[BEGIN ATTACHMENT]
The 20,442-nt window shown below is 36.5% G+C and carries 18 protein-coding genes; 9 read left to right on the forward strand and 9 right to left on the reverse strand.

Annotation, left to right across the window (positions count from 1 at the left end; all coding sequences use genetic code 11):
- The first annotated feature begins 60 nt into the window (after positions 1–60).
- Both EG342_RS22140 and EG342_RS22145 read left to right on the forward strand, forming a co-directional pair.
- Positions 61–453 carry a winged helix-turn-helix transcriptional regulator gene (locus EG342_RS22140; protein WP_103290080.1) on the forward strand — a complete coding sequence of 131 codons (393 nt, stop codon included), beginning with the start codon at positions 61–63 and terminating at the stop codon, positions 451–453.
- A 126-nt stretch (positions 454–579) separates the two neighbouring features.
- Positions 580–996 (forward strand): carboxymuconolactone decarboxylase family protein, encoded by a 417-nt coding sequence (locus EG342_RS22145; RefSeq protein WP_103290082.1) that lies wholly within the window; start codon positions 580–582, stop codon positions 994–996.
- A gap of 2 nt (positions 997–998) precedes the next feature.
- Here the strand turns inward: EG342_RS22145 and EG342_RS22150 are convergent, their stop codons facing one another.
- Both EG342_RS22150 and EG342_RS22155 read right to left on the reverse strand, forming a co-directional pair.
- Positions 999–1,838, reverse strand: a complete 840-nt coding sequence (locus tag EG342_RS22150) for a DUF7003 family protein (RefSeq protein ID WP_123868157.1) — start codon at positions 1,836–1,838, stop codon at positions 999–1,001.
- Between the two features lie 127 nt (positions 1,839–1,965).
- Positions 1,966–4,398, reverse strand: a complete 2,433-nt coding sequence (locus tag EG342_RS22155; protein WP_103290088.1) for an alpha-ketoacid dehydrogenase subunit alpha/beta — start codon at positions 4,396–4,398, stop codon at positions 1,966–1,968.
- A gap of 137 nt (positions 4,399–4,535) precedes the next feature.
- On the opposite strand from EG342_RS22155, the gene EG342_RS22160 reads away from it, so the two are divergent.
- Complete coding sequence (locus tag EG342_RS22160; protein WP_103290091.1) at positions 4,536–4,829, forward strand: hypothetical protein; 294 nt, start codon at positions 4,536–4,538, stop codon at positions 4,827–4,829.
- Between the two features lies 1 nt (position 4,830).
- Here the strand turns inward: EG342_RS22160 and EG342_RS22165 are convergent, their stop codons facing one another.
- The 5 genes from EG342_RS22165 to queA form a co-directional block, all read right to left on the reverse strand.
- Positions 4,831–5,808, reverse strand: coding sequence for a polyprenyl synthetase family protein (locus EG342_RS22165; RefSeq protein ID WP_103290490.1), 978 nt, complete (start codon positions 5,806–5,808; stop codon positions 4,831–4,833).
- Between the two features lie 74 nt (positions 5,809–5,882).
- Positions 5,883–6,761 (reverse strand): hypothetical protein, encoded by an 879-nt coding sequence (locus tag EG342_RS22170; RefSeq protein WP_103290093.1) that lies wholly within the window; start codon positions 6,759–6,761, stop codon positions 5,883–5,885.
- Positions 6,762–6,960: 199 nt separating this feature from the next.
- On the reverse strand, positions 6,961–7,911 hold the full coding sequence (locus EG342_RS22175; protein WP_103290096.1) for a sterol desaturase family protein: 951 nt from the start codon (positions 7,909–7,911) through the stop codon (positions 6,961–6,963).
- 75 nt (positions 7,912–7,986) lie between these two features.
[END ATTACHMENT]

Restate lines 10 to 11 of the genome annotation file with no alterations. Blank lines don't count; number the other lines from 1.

- Both EG342_RS22150 and EG342_RS22155 read right to left on the reverse strand, forming a co-directional pair.
- Positions 999–1,838, reverse strand: a complete 840-nt coding sequence (locus tag EG342_RS22150) for a DUF7003 family protein (RefSeq protein ID WP_123868157.1) — start codon at positions 1,836–1,838, stop codon at positions 999–1,001.